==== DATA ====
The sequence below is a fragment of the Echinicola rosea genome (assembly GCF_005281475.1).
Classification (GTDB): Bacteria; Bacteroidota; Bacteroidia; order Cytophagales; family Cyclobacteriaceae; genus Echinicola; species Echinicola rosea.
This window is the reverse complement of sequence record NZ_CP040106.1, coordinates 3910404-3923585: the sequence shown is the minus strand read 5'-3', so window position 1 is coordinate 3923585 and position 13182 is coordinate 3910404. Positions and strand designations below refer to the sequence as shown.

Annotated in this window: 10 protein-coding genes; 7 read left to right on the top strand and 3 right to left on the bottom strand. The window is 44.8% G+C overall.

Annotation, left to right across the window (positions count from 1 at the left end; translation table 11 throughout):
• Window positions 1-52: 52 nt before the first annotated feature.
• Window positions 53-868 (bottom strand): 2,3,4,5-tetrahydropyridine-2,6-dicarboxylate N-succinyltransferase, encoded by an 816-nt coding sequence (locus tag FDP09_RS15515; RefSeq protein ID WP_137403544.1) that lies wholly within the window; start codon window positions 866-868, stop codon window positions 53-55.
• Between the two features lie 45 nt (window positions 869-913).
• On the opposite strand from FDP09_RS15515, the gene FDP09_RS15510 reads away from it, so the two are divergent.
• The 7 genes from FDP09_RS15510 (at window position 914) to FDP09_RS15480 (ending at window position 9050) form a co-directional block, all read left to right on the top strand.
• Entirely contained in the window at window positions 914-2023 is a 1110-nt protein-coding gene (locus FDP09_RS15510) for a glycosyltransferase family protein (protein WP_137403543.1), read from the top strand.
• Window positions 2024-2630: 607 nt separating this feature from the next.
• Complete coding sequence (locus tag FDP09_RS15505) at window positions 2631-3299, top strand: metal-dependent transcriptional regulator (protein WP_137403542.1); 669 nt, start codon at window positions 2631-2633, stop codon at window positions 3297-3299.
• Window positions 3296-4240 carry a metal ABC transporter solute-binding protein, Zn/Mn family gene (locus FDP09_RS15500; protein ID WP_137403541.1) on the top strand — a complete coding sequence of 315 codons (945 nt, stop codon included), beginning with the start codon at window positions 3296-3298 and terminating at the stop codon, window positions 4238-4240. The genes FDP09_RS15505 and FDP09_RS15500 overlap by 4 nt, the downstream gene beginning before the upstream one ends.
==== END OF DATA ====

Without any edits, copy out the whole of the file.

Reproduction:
The sequence below is a fragment of the Echinicola rosea genome (assembly GCF_005281475.1).
Classification (GTDB): Bacteria; Bacteroidota; Bacteroidia; order Cytophagales; family Cyclobacteriaceae; genus Echinicola; species Echinicola rosea.
This window is the reverse complement of sequence record NZ_CP040106.1, coordinates 3910404-3923585: the sequence shown is the minus strand read 5'-3', so window position 1 is coordinate 3923585 and position 13182 is coordinate 3910404. Positions and strand designations below refer to the sequence as shown.

Annotated in this window: 10 protein-coding genes; 7 read left to right on the top strand and 3 right to left on the bottom strand. The window is 44.8% G+C overall.

Annotation, left to right across the window (positions count from 1 at the left end; translation table 11 throughout):
• Window positions 1-52: 52 nt before the first annotated feature.
• Window positions 53-868 (bottom strand): 2,3,4,5-tetrahydropyridine-2,6-dicarboxylate N-succinyltransferase, encoded by an 816-nt coding sequence (locus tag FDP09_RS15515; RefSeq protein ID WP_137403544.1) that lies wholly within the window; start codon window positions 866-868, stop codon window positions 53-55.
• Between the two features lie 45 nt (window positions 869-913).
• On the opposite strand from FDP09_RS15515, the gene FDP09_RS15510 reads away from it, so the two are divergent.
• The 7 genes from FDP09_RS15510 (at window position 914) to FDP09_RS15480 (ending at window position 9050) form a co-directional block, all read left to right on the top strand.
• Entirely contained in the window at window positions 914-2023 is a 1110-nt protein-coding gene (locus FDP09_RS15510) for a glycosyltransferase family protein (protein WP_137403543.1), read from the top strand.
• Window positions 2024-2630: 607 nt separating this feature from the next.
• Complete coding sequence (locus tag FDP09_RS15505) at window positions 2631-3299, top strand: metal-dependent transcriptional regulator (protein WP_137403542.1); 669 nt, start codon at window positions 2631-2633, stop codon at window positions 3297-3299.
• Window positions 3296-4240 carry a metal ABC transporter solute-binding protein, Zn/Mn family gene (locus FDP09_RS15500; protein ID WP_137403541.1) on the top strand — a complete coding sequence of 315 codons (945 nt, stop codon included), beginning with the start codon at window positions 3296-3298 and terminating at the stop codon, window positions 4238-4240. The genes FDP09_RS15505 and FDP09_RS15500 overlap by 4 nt, the downstream gene beginning before the upstream one ends.